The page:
When a modifier modifies the wrong word or has nothing to modify at all, writing experts say that the modifier dangles. Here are some examples of dangling modifiers—and some ways to fix them.
Verbs Ending in -ing or -ed
At the beginning of a sentence, phrases that start with a verb ending in -ing or -ed are often guilty of dangling:
Topped with pepperoni and covered with extra cheese, the children devoured the pizza.
Since the modifier, topped with pepperoni and covered with extra cheese, describes the pizza and not the children, unless the children are extremely messy eaters, the writer might revise as follows:
Topped with pepperoni and covered with extra cheese, the pizza was devoured by the children.
In the next example, turning the corner has nothing to modify:
Turning the corner, a house came into view.
The writer might rewrite the sentence to specify who or what was doing the turning:
As we turned the corner, a house came into view.
A dangling modifier can also occur elsewhere in a sentence:
Class participation should be considered when giving final grades in the course.
When giving final grades lacks a subject, so the writer might rewrite to supply one:
Instructors should consider class participation when giving final grades in the course.
Verbs Used as Nouns
When the -ing form of a verb is used as a noun, a dangler can result. In the example below, instead of cutting out carbohydrates lacks an agent to modify:
She decided that, instead of cutting out carbohydrates, a paleo diet would be better for weight loss.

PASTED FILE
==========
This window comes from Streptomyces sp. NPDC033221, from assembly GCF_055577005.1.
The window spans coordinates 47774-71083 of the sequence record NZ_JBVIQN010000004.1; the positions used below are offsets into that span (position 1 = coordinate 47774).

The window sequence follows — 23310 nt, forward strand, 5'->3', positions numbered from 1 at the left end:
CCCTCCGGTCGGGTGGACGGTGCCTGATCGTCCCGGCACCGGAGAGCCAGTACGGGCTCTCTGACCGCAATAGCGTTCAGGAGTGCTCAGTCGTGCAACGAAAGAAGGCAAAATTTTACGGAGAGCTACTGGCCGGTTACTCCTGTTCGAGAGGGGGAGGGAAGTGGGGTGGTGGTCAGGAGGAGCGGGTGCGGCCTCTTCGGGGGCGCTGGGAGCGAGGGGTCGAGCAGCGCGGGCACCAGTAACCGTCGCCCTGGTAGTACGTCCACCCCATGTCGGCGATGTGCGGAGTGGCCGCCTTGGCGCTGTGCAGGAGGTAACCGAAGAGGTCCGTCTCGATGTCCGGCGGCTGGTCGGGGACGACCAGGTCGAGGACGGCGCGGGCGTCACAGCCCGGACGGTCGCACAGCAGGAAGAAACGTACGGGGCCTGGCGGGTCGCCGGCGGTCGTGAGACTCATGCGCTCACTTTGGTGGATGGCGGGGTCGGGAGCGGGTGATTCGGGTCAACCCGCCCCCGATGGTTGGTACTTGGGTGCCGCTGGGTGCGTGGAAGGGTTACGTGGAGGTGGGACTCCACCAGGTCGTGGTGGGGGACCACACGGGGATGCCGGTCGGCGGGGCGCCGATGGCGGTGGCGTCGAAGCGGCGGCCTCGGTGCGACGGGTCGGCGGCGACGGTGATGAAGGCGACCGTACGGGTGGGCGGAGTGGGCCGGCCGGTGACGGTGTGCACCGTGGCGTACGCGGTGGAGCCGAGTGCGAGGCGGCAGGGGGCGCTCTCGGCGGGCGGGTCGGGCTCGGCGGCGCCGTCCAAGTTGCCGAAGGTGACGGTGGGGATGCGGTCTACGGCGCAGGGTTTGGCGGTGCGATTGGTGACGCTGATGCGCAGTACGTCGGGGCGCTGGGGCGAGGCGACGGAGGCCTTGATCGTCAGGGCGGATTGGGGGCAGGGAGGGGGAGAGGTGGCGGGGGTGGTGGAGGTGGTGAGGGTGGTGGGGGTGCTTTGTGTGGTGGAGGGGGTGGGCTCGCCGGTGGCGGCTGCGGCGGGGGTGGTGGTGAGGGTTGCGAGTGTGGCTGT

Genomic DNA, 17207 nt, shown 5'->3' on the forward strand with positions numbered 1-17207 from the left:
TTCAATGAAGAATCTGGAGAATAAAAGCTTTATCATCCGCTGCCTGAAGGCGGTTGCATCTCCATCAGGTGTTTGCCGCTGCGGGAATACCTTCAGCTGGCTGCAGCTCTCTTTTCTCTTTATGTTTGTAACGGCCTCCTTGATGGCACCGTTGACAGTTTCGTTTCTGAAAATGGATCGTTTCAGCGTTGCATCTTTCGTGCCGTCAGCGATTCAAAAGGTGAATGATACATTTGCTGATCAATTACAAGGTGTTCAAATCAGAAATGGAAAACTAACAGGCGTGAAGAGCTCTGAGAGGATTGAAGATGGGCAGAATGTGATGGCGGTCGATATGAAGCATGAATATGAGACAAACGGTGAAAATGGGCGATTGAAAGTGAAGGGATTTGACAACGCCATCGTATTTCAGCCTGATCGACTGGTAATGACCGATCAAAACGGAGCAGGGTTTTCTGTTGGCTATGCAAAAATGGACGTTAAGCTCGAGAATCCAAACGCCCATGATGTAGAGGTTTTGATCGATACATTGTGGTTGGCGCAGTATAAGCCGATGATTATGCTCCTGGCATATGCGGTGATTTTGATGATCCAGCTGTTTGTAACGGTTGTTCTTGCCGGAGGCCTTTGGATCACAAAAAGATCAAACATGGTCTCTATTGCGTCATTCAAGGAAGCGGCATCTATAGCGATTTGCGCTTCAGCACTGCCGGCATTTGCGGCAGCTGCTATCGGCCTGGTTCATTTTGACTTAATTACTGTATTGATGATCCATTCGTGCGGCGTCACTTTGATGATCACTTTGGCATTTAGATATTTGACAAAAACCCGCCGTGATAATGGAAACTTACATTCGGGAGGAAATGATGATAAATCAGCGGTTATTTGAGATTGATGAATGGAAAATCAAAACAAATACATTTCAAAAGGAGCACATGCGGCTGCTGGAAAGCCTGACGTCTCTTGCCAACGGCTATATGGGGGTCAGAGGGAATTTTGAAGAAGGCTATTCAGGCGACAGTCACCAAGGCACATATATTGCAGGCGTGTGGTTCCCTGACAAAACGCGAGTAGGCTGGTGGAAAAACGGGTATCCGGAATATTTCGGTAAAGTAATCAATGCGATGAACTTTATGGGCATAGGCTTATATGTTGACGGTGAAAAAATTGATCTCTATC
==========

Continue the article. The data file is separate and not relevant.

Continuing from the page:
The writer might revise as follows:
She decided that, instead of cutting out carbohydrates, she would follow a paleo diet for weight loss.
The “to” Form of the Verb
Claire Cook notes that dangling often occurs with the “to” form of a verb, “one in which the to has the sense of in order to” (32).
The employees were promoted by the company to reward them for their hard work.
In the example above, to reward lacks a subject since the employees are not doing the rewarding. The dangler may be more apparent when the sentence is rearranged: In order to reward them for their hard work, the employees were promoted by the company. To fix the problem, you could supply a subject for to reward or rewrite the sentence so that a subject is unnecessary:
The company promoted its employees to reward them for their hard work.
The employees were promoted in reward for their hard work.
An adjective can also dangle. In the following example, the adjectives dangle:
Tired and cranky, Jack’s morning cup of coffee got him through the day.
Since tired and cranky are meant to modify Jack, not his cup of coffee, the writer might revise as follows:
Tired and cranky, Jack needed his morning cup of coffee to get him through the day.
As, Like, Unlike
Wilson Follett observes that like, unlike, and as can also dangle (95):
Like most office workers these days, our in-boxes are filled with e-mail.
Unlike most office workers these days, our in-boxes do not fill up with much e-mail.
In both cases, in-boxes is incorrectly equated with office workers, so the writer might rewrite this way:
Like most office workers these days, we find that our in-boxes are filled with e-mail.
Unlike most office workers these days, we find that our in-boxes do not fill up with much e-mail.
And here’s an example of a problematic as:
As a dancer, your feet need proper care.
Instead, the writer could write:
As a dancer, you need to take proper care of your feet.
In all the faulty examples above, sharp readers may understand your intended meaning, but sharp writers will fix the danglers to make their prose clearer and easier to read.
Cook, Claire Kehrwald. Line by Line: How to Edit Your Own Writing. Houghton Mifflin Harcourt, 1985.
Follett, Wilson. Modern American Usage: A Guide. Revised by Erik Wensberg, Hill and Wang, 1998.
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Published 4 September 2018